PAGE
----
That letter changed everything.
After arranging a passport, visas, flights, accommodation, and study electives in what seemed like a flurry of paperwork and brain-melting frustration, I arrived in Sweden. There was snow. I’d never seen snow before. I pressed my face up against the windows and stared for what seemed like hours. It took all my willpower not to run outside and throw myself, face down, into the powdery hills lining the streets.
Walking through the airport to board my train to Linköping, I fought urges to grab perfect strangers and scream at them, “LOOK AT ME! I’M IN SWEDEN!!” It would have been weird, and not (from what I hear) a way to endear yourself to the locals.
I experienced my first real taste of independent travel, and sweet jebus was it yummy.
I reminded myself: I was there to study. To learn; then my advisor back home casually mentioned, “Oh, by the way – you don’t get graded while you’re away. You either pass, or you fail.” Wait, what? all I needed to do was pass, and it wouldn’t affect my GPA?
Alcohol and opportunities
I made the most of it, and took every opportunity that came my way. I felt the arctic winter burn my face as I rode a snowmobile at 90km/h across a frozen lake, listened to the excited howls of the huskies that pulled our dog sled through the forest in the Arctic Circle, and stood outside in nothing but a towel, -40 degrees Celsius, to see the Aurora Borealis weave her magic across the night sky.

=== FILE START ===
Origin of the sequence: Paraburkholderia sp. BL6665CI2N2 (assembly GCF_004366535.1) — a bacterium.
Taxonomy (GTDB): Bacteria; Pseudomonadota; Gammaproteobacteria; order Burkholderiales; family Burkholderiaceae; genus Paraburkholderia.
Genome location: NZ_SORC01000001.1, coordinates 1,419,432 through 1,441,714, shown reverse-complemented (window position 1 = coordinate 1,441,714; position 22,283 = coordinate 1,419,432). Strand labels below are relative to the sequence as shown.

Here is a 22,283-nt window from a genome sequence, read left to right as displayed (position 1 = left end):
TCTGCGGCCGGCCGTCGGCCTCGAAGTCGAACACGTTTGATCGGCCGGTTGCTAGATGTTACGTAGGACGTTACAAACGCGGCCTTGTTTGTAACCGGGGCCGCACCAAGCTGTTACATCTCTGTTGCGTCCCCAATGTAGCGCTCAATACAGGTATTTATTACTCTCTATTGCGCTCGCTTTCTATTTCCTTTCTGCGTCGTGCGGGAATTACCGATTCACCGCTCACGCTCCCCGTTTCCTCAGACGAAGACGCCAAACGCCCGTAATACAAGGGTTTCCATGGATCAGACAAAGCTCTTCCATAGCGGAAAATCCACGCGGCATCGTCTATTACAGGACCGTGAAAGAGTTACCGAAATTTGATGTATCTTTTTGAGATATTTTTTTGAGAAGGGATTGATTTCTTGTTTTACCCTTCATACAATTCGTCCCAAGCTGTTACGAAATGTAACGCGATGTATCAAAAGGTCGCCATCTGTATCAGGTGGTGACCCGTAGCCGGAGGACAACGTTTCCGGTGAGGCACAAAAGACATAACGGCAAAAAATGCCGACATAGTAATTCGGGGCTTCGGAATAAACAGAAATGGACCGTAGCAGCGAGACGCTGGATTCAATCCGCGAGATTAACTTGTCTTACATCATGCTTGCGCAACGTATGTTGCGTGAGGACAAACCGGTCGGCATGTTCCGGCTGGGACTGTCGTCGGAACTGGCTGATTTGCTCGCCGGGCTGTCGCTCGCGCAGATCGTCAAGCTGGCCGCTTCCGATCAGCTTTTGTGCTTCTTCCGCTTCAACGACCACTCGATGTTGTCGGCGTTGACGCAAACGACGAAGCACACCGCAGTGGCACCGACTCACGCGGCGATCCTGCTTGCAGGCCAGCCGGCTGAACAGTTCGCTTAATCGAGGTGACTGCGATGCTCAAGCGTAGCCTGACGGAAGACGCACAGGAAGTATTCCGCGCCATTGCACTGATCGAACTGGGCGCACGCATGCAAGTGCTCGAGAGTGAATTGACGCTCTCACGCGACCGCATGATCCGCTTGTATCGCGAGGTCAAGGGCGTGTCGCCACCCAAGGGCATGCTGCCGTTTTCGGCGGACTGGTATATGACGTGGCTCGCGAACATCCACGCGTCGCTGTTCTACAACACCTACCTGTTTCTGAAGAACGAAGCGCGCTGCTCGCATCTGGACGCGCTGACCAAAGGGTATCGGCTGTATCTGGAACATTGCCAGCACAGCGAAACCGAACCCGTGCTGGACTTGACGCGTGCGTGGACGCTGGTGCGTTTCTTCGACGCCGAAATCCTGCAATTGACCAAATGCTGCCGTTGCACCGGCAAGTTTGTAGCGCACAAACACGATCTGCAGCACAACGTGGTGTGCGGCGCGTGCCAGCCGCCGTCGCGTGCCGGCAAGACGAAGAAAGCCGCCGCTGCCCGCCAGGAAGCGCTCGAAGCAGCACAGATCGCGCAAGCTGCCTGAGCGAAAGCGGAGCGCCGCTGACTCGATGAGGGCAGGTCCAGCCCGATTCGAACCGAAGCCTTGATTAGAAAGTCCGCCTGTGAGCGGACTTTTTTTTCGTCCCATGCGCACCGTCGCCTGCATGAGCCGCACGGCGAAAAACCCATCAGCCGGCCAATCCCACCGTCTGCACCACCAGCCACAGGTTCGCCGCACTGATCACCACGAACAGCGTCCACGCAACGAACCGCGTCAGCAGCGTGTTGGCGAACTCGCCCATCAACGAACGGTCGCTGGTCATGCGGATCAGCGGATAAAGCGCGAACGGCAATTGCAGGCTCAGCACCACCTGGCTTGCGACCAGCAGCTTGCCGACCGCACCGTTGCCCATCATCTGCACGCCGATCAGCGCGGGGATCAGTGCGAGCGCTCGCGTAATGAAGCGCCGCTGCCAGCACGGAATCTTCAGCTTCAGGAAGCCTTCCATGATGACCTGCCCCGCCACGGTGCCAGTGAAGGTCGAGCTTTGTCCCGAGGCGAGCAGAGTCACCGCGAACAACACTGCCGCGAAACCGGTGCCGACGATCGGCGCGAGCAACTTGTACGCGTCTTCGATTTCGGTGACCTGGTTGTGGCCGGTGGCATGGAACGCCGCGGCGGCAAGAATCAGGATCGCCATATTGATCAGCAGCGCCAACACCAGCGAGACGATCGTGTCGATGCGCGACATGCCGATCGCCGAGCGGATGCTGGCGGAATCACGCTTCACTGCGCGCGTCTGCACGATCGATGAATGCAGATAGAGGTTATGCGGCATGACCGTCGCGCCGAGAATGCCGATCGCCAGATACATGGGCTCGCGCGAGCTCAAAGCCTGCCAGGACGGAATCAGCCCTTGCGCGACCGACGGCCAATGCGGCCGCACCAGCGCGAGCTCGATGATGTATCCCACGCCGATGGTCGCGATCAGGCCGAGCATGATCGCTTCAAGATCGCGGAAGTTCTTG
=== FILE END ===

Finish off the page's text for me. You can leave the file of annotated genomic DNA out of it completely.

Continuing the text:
I made friends with an awesome group of people, and we dubbed ourselves “The B-Team” (we knew we weren’t quite A-Team standard, but we were happy with mediocrity). Our drinking abilities however, were second to none – and we trained hard, 6 nights a week; that’s dedication. We didn’t just drink though – we became masters of the art of drinking on a limited budget in Sweden where alcohol is abhorrently expensive.
I learnt to ski, and demonstrated my new skill by catapulting myself down a mountain (having vastly overestimated my abilities). As I cartwheeled down the slope, a crap-ton of fresh snow packed my nose, eyes and mouth, while 3 year olds carved gracefully past me (pausing their Olympic-standard snowboarding to giggle at the clumsy foreigner), and I thought about how glad I was to have accepted that scholarship. I had never felt more alive than during those 6 months of my life.
Going on that exchange revitalised me. It gave me the morale boost I needed in order to finish my degree, and get that damn piece of paper, after years of struggling my way through endless coursework. It also made me hungry for travel.
When I walked across that stage to accept my degree, I wasn’t thinking about the job I’d been offered, or the work I’d done, or the achievement I’d earned.
I was thinking about my next adventure.